We are told that God is with us.  What good is that though when cannot see him. When we shout at him and he doesn’t answer us back, when we are left pained, broken, and feeling abandoned. Realise that God exists, God exists in many forms.  God is the mother who puts up with the tantrums, the one who has it taken out on them, even though they far from deserve it.  God is the friend who has the patience and care to sit and listen.  The one who at least tries to understand the pain they see dug into the face of the pained person.  Most of all though God is the giver of the power to be patient.  The giver of power to cope with pain of life.  That power though can be very hard to grasp, let alone accept.

To rise above our prisons whatever they are is far from easy.  If we attempt to do it alone it’s impossible.  We need help, we need others, but most of all, we need God.

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FOURTH SUNDAY OF ADVENT

It’s hard to believe it!!  It’s come so quick, there’s only a week left, and so little done, or so it seems… so much to do!!!   For most a time of joy that offers an excuse to party, and for those who still have hair, to let their hair down.  There is absolutely nothing wrong with that.  Christmas is a time to be celebrated.  Stepping out of the normal.

For others though Christmas is a difficult time.  The decorations which some put up to brighten and enliven, for others only serve to darken and deaden.  The bright colours and flashing lights mock the sombre feelings that lie within such people.  They bring memories of happier times, when things were as they still should be.  Happy and excited children tearing open bright packages, hands held to show love and togetherness.  For others who never even experienced that kind Christmas, it is a time of regretting that those dreams still haven’t come true.

Christmas for all of us is a time of remembering, whatever those memories may be.  The person who helped us out during the year, and now deserves a bit more than just a card.  The person you’ve known at a deeper level during the year, and have decided that Christmas is as good a time as any to make their present an engagement ring. For others Christmas has a different emotion.  The happy crib scene of new birth and warmth makes sense to the couple coming with their newborn baby.  It brings back a different emotion for the mother who at some time in her life had to say goodbye to her child at the mouth of an open grave. For most it is a time of emotion, whatever that emotion may be.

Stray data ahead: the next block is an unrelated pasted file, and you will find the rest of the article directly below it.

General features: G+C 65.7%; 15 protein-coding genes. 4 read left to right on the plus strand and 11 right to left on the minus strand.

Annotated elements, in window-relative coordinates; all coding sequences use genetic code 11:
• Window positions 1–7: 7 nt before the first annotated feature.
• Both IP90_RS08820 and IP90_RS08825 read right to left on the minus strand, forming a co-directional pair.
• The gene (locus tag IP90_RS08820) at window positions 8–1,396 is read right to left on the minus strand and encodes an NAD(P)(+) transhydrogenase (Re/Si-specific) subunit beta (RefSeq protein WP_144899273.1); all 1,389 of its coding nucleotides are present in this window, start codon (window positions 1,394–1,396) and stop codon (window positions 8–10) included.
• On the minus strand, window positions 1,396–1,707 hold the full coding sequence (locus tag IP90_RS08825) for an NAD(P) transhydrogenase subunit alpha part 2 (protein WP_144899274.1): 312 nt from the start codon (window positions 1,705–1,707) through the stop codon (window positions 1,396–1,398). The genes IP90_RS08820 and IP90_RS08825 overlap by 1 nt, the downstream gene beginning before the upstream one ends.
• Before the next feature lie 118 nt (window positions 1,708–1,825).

Emotions have to be expressed, not bottled up.  Christmas makes a place for all of those emotions whether we realise it or not.  When we look deeper than just the smiling figures of the crib we see everything else that lies there.  We may be looking at the image of a newborn saviour, but we are looking at the image of a saviour born into poverty.  We are looking at the image of a child who was to know what it would be like to come from the wrong side of town.  We are looking at a child who was to know what it would be like to be an outsider, to die at a young age without owning his own house or having a family of his own.  We are looking at a mother full of joy at the birth of her new born baby, but we are also looking at a mother who was to know great pain in her life.  We are looking at a family who can empathise with all who suffer.  After all Christmas is about hope, not just hope for the already happy, but hope for those who need it most.

As we prepare to celebrate Christmas, let us look to its true meaning.  Let this be a Christmas that brings Christ in a way that does something to mend the brokenness, and reaffirm the love that already exists in so many lives.  Let Christmas be a time of gratitude for, and celebration of that love, we all know the ways in which we need to do that.  For everyone the Christmas message has a different, let us take the message that we ourselves most need, and see that as God’s gift to us, and our gift to ourselves and to each other this Christmas.

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NATIVITY OF THE LORD

The lights have been turned on now.  Everything is ready.  Christmas is here.  Everywhere we walk are signs of Christmas, signs of life.  It’s a time when we forget about the normal.  It’s a time when we go a bit silly.  The time when Santa needs to come, not just into the lives of children, but into all our lives. When we get carried away with the air of joy, of celebration, and of giving that is everywhere.